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Publishers, Advertisers, Consumers Pick Sides in Online Tracking Debate

Publishers, Advertisers, Consumers Pick Sides in Online Tracking Debate

A raging debate is brewing over how much information about Internet users advertisers should be able to gather and analyze. A pair of consumer groups is calling for a "Do Not Track" list that Web users can join, while the Newspaper Association of America contends it has a First Amendment right to collect information about its audience.

By Richard Adhikari
04/17/08 8:22 AM PT

A firestorm of fury has erupted over behavioral tracking -- the tracking of consumers online by marketing companies and advertisers to serve them up with targeted advertisements when they're on the Web.

Both consumer organizations and trade and industry groups have responded to the Federal Trade Commission's (FTC) call for comments on its proposal to control behavioral tracking.

Meanwhile, the Newspaper Association of America is contending that such restrictions breach its First Amendment rights, and some advertisers have agreed not to collect certain types of data in a bid to stave off government restrictions.

Breaking ranks with other online advertisers, Microsoft suggested the FTC examine regulations on all forms of data collection.

The battle has widened beyond the FTC's call -- a New York State assemblyman who has introduced a separate bill to protect consumers online has come under fire from a trade coalition.

In the Beginning

In December, the FTC called for every Web site where data is collected for behavioral tracking to clearly declare its information-gathering policies and provide consumers an opt-out capability. The group also proposed that companies get clearly stated agreements from consumers if they collect sensitive data or if they use data for purposes other than those stated on their Web sites.

The FTC also sought comment on the definition of the term "sensitive data" and on whether the use of sensitive data should be prohibited instead of letting consumers decide on that question. Additionally, it sought more information about whether tracking data is being used for purposes other than behavioral advertising and whether uses impacted for such other purposes needed more protection.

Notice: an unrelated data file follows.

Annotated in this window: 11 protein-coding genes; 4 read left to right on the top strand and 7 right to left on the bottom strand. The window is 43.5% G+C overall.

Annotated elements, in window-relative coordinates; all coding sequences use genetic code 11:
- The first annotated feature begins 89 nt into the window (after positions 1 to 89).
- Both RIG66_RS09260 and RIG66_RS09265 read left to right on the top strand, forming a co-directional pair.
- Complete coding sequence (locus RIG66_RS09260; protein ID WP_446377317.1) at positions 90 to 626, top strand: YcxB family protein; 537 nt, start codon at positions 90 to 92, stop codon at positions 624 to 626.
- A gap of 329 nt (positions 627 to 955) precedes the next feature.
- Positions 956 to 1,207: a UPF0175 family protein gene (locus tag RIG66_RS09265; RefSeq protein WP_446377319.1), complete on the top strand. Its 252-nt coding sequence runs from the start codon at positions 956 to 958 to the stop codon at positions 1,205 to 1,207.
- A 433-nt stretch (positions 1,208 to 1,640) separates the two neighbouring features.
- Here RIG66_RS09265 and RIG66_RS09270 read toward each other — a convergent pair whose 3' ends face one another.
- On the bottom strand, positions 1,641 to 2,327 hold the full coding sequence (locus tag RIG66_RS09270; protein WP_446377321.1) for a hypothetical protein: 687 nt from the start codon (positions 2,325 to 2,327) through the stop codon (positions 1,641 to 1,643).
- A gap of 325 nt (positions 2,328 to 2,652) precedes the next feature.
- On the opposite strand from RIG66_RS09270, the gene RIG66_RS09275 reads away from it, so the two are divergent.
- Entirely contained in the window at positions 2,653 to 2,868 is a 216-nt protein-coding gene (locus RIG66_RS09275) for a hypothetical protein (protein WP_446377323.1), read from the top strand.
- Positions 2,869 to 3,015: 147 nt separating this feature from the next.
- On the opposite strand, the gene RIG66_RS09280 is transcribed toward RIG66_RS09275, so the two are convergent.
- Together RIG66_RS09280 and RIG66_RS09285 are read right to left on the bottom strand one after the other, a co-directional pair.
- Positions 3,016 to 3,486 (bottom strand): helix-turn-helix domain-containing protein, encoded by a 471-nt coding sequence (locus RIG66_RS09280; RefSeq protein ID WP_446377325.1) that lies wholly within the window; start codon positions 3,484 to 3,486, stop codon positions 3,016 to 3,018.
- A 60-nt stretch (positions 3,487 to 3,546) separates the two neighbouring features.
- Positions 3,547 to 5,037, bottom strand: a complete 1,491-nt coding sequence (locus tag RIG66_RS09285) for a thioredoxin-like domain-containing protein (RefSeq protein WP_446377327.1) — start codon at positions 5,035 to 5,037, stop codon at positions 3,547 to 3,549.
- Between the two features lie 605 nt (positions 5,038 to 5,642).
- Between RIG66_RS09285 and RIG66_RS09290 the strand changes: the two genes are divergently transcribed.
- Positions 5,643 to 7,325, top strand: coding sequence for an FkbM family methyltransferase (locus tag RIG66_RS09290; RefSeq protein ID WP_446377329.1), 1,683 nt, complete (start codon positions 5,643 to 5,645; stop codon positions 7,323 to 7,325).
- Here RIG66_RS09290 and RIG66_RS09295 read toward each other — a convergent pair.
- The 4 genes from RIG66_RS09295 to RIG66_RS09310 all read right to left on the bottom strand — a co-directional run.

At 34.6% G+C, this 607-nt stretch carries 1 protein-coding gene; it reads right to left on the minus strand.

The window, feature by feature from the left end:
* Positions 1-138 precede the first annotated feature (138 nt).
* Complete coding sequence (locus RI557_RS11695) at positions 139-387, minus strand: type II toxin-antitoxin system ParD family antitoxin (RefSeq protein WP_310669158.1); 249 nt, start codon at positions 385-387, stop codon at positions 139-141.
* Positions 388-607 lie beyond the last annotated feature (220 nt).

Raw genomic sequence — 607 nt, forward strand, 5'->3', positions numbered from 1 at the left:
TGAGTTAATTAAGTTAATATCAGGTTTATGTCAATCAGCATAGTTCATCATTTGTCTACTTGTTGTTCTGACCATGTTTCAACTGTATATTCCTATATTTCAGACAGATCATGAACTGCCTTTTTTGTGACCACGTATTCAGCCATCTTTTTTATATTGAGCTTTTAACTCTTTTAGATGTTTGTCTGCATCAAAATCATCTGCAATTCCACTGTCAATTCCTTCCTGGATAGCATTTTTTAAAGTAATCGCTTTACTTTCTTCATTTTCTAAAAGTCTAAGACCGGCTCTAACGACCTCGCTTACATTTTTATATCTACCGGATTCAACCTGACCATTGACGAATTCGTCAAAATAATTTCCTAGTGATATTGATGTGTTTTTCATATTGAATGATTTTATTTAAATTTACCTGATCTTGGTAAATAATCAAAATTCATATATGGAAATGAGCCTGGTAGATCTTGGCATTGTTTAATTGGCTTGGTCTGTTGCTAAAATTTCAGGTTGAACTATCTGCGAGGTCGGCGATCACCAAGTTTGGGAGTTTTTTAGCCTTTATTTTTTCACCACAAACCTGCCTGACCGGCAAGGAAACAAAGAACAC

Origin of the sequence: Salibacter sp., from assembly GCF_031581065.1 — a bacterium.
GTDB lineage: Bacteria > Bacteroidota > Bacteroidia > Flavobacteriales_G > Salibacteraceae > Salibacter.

The window for comments closed last Friday, April 11.

Consumer Organizations Fulminate

The Consumers Union and the Consumer Federation of America are urging the FTC to create a "do not track" similar to the telephone "do not call" list that will let consumers prevent advertisers from collecting information about them.

Meanwhile, eight groups, including the Center for Digital Democracy, the American Academy of Child and Adolescent Psychiatry and the American Academy of Pediatrics have urged the FTC to completely ban the tracking of Web surfers under the age of 18.

Consumer organizations contend that consumers are poorly protected on the Web.

"User rights are critical," Consumers Union senior counsel Chris Murray told the E-Commerce Times. "Is there a meaningful choice for an Internet user to say 'Yes, this is OK, I find some benefit in these practices' because some people may see some value in the free service or advertisement they find, or 'No, I don't want this'?"

Trade, Industry Groups Go Gaga

Members of various organizations representing online advertisers are up in arms over the FTC's proposals, pointing out that self-policing and strong leadership in the industry are the best ways to protect the privacy of consumers.

Eleven trade groups, including the American Advertising Federation, the American Association of Advertising Agencies and the Consumer Bankers Association, have filed responses criticizing the FTC's proposals on various grounds. These include the contention that there's a relationship between a marketer and its customer, and that behavioral targeting helps consumers get information just in time, enables free services and content, and supports innovation.

The Free Speech Argument

Nobody is a stronger advocate of free speech than the American newspaper, and the Newspaper Association of America is contending that limits on behavioral advertising are breaching its First Amendment rights.

Its argument is that restrictions or limitations on what newspapers' Web sites publish, and the basis on which editors and advertisers decide what to publish, can amount to a form of prior restraint.

That's rubbish: "It is a specious connection between advertising and editorial, that somehow being able to target someone on personal information like financial and health data or sexual orientation or religious preference is free speech," Murray said. "There's a difference between the right to speak and the right to know every last thing about your audience."

The First Amendment protects people's right to speak in the town square, and the Web is today's electronic equivalent of the town square. However, "the right to speak in the town square doesn't give the speaker the right to shake down everyone in the audience and ask people to open their wallets and show their drivers' licenses and share other private data," Murray added.